August 26, 2022
Brown University has acquired nearly 40 years worth of letters and personal papers belonging to political activist Mumia Abu-Jamal as part of a research project examining first-person accounts of incarceration.
Voices of Incarceration will utilize the correspondence to delve into the impacts of America's carceral system from the perspective of those that have spent time in prisons and jails. Abu-Jamal's story has stirred debate about the ethics of the death penalty and racial injustice for over four decades, a spokesperson from Brown said.
Abu-Jamal was convicted of killing 25-year-old Philadelphia police officer Daniel Faulkner on Dec. 9, 1981. Abu-Jamal's brother, William Cook, was stopped by police – including Faulkner. At the time, Abu-Jamal was working as a part-time taxi driver in the city.
Witnesses testified that Cook assaulted Faulkner and when the officer attempted to control him, Abu-Jamal got out of his taxi and shot Faulkner in the back. Faulkner returned fire and shot Abu-Jamal, who was later transported to a hospital for treatment before being transferred to the police department.
The activist was convicted of murder and was sentenced to death row in 1982. He spent 30 years there before the Philadelphia District Attorney's Office appealed the decision in 2011, pulling Abu-Jamal and his story back into the national spotlight.
He is now serving life in prison, 23 years of which were spent in solitary confinement. The case remains highly contested, even after more than 30 years of appeals.
While conflicting accounts and evidence have convinced Abu-Jamal's supporters of his innocence, those who support his life sentence – which includes widow Maureen Faulkner and the Fraternal Order of Police – have said that the criminal justice system is "broken" for allowing Abu-Jamal, now 66, to make continuous appeals.
The expansive personal archive documents Abu-Jamal's life and experience while incarcerated, spanning from 1981 through 2020.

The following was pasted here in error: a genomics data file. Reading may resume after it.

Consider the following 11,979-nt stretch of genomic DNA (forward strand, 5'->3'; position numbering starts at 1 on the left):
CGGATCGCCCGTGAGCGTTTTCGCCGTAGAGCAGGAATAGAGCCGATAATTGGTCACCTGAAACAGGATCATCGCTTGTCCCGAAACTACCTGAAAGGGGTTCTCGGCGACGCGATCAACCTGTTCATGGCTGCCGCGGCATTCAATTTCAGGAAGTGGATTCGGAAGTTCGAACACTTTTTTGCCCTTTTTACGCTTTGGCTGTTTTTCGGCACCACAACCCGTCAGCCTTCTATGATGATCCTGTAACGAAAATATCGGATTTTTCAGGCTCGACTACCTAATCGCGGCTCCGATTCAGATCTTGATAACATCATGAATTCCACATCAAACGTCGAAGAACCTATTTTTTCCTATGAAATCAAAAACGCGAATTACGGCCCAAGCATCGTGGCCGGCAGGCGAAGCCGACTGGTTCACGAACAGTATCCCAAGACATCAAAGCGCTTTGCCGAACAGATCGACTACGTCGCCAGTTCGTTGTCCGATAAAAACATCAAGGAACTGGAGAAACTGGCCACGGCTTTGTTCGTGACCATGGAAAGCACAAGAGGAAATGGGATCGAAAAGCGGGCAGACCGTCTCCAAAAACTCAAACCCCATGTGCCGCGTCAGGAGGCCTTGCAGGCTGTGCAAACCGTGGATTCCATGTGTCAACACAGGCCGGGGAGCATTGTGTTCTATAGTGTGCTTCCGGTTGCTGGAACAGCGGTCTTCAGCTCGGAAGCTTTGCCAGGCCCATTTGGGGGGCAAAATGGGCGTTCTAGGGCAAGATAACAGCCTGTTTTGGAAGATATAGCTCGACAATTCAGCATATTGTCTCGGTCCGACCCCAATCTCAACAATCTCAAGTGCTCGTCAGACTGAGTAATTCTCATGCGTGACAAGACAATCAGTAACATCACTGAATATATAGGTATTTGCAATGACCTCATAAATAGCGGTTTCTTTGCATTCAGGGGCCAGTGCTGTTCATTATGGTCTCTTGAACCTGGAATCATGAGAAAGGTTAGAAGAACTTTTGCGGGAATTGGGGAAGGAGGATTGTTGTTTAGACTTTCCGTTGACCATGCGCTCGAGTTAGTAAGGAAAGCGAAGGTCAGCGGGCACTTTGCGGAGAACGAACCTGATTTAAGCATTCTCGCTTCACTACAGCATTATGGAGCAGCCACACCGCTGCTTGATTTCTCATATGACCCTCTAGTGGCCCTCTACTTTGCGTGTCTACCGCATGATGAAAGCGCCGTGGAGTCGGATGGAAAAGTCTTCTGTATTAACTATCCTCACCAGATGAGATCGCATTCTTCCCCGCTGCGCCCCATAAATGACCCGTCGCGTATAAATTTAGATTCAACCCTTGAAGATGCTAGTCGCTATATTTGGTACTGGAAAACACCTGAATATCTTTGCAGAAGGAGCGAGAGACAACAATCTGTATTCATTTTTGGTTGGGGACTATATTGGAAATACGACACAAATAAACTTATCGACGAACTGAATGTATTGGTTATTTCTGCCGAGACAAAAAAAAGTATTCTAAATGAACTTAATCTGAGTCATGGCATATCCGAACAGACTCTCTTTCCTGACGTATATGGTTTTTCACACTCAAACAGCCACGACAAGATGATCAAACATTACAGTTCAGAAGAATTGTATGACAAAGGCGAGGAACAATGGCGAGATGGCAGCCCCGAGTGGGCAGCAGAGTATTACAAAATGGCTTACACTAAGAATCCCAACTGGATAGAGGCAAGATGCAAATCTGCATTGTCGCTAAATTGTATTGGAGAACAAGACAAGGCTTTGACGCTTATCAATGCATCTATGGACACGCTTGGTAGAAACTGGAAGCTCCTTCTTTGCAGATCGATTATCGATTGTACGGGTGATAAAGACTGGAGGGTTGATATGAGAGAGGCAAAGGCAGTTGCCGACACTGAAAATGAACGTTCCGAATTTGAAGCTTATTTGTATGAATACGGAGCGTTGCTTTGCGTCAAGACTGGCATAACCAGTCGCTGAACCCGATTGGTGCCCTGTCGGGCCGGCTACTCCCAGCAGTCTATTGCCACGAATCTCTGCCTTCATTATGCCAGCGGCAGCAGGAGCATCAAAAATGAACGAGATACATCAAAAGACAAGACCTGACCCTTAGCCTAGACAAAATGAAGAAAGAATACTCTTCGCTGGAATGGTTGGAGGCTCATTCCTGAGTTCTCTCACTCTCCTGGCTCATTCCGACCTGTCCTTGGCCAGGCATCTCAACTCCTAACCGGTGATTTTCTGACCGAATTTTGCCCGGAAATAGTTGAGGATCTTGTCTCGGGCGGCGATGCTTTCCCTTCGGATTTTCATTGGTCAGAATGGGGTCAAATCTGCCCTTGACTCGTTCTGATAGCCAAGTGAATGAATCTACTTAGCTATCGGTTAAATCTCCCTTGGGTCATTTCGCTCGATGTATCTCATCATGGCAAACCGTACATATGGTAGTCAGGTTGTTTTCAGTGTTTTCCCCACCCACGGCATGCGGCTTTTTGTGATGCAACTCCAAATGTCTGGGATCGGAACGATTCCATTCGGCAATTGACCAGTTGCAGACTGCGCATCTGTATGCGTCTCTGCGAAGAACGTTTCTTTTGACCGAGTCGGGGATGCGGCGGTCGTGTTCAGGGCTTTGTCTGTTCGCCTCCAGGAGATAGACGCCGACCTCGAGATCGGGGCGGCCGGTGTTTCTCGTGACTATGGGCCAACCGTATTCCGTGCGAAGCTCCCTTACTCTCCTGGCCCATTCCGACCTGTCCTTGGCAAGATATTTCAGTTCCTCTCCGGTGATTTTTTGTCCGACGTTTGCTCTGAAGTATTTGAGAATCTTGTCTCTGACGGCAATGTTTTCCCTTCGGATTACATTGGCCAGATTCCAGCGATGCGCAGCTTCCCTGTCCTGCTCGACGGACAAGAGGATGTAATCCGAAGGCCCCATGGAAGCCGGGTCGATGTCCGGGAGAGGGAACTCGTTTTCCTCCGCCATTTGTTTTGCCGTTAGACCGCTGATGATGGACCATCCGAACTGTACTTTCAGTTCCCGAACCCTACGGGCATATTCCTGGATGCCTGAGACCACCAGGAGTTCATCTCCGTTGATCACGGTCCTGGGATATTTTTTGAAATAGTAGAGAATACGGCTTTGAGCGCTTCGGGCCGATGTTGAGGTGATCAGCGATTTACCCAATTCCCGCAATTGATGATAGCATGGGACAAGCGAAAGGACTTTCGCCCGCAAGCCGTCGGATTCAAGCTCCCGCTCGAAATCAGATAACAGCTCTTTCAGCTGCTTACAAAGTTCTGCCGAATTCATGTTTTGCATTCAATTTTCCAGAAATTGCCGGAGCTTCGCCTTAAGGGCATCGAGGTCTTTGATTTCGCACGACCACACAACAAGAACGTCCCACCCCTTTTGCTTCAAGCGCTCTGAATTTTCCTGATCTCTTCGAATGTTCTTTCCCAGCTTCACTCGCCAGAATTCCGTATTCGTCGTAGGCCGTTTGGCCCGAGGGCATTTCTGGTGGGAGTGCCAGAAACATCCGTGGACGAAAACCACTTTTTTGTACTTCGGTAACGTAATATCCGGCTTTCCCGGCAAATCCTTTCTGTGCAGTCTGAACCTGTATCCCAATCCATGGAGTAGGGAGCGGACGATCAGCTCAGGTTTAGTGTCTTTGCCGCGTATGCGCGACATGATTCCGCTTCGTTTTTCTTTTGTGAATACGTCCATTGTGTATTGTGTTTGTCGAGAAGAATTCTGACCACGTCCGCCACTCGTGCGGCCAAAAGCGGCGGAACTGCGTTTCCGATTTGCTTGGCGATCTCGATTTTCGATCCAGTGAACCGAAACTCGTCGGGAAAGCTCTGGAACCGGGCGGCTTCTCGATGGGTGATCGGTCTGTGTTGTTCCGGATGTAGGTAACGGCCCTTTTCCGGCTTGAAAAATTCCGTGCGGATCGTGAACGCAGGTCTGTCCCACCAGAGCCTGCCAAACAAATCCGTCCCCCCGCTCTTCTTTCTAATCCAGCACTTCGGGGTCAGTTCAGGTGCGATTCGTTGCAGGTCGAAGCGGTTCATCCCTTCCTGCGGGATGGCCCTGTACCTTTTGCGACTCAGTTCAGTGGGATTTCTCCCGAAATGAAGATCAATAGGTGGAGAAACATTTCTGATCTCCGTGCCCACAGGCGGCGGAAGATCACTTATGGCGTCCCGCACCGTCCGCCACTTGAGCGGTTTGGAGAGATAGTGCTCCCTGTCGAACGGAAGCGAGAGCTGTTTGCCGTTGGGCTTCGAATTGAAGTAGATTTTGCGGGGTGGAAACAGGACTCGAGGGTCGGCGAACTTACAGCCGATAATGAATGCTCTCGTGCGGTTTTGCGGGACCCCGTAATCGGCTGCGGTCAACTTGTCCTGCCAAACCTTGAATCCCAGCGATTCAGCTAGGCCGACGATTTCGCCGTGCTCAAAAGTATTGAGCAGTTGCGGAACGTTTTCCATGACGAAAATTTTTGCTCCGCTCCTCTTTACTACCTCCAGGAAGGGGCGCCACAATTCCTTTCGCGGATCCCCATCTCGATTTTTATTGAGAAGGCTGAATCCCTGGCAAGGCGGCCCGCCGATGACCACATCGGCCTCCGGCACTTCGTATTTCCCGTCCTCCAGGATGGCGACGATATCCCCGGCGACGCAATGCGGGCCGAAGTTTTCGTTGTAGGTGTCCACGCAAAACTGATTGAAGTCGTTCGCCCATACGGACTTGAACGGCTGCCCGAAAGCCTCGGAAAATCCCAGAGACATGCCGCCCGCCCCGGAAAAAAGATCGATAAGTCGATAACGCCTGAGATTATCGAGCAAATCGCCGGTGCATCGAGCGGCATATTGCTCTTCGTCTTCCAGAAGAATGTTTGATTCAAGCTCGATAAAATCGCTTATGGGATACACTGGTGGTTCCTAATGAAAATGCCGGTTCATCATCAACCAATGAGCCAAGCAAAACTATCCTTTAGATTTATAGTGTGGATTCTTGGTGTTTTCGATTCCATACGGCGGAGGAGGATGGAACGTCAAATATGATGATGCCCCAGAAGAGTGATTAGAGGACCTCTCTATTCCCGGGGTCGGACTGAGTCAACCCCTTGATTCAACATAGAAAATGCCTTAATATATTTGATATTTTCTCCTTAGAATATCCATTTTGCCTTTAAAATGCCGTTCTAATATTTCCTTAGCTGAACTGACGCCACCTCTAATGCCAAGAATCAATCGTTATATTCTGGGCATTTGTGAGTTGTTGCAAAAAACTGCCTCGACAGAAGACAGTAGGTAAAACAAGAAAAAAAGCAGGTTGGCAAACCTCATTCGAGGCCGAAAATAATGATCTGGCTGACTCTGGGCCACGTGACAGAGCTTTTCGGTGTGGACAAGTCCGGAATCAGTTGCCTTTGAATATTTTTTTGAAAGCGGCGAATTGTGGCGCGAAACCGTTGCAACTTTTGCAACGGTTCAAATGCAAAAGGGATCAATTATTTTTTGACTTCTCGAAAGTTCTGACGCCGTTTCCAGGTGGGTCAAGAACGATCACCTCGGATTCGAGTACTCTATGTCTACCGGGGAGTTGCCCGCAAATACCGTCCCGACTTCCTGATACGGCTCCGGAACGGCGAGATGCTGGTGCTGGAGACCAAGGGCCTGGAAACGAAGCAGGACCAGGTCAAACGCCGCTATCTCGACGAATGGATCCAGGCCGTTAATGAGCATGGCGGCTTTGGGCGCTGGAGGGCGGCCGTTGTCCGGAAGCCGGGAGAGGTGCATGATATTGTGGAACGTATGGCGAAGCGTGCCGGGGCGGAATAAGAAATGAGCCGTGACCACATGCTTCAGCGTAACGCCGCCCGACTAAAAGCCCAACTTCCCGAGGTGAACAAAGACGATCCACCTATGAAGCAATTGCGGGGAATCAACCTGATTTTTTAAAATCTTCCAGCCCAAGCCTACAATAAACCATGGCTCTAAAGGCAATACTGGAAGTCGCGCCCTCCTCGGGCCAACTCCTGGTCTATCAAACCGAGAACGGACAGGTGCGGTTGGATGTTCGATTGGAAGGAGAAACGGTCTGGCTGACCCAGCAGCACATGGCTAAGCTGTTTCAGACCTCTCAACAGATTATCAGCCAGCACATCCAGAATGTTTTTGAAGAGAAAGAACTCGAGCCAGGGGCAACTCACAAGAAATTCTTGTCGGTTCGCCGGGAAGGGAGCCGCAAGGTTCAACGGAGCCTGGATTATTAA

It features information about his trial, prison and death row experience, as well as his personal thoughts on civil rights and freedom. The documents include details of the public's reaction to his case and his experiences serving time in a maximum-security prison.
There is also a thick pair of glasses Abu-Jamal frequently wore while working as a journalist before his conviction. The archive also includes personal journals, legal arguments, poems, artwork, and part of a visitors' list Abu-Jamal still has to keep in order to see people from outside of prison.
In addition to the letters, Brown's John Hay Library has also obtained personal papers from Johanna Fernández – a Brown graduate and historian who has advocated for Abu-Jamal's release. More than 60 boxes of letters, manuscripts, pamphlets and other materials will be available for researchers as early as 2023.
The collection is meant to provide additional context to fill the gaps in America's understanding of mass incarceration. Since the 1970s, the U.S. prison population has grown by more than 500% to 2 million people, more than any other nation, according to The Sentencing Project.
Amanda E. Strauss, director of the John Hay Library, said that nearly two thirds of prisoners are Black or Latino. While there is an expansive record and archive of mass incarceration in the United States, the bulk of the information that exists comes from police records. Mary Murphy, the archivist overseeing the Abu-Jamal collection, told The New York Times that her team had located only 25 archival holdings in American libraries focused on first-person accounts of incarceration.
"Prisons are designed to keep the incarcerated in and to keep others out," said Kenvi Phillips, director of library diversity, equity, and inclusion at Brown. "As a result, people who are incarcerated are largely absent from national conversations — with the exception of Mumia Abu-Jamal, who has spoken on behalf of this often invisible demographic."
Abu-Jamal has maintained his innocence throughout his 41 year imprisonment, publishing books and commentary on political and social issues from behind bars.
He also has garnered widespread support from activists, including former NFL quarterback Colin Kaepernick, who joined the "Bring Mumia Home" campaign in 2020.
Abu-Jamal co-founded the Philadelphia chapter of the Black Panther Party, where he served as a member from 1968 until 1971.
As a journalist, Abu-Jamal was a frequent critic of the Philadelphia police department. He also accused Mayor Frank Rizzo of racial bias for his administration's handling of MOVE, a communal Black liberation group from West Philadelphia whose headquarters would eventually be bombed by city police in 1985.
Fernández met Abu-Jamal in 2005 after visiting him in prison. The historian wrote and produced a documentary film about the case, titled "Justice on Trial: The Case of Mumia Abu-Jamal." She also co-edited "Writing on the Wall: Selected Prison Writings of Mumia Abu-Jamal" with the activist for the journal Socialism and Democracy.
The Abu-Jamal archive had been stored with Fernandez for more than two years before being acquired by the university through a trust. Fernandez's own personal papers were later secured directly from the historian.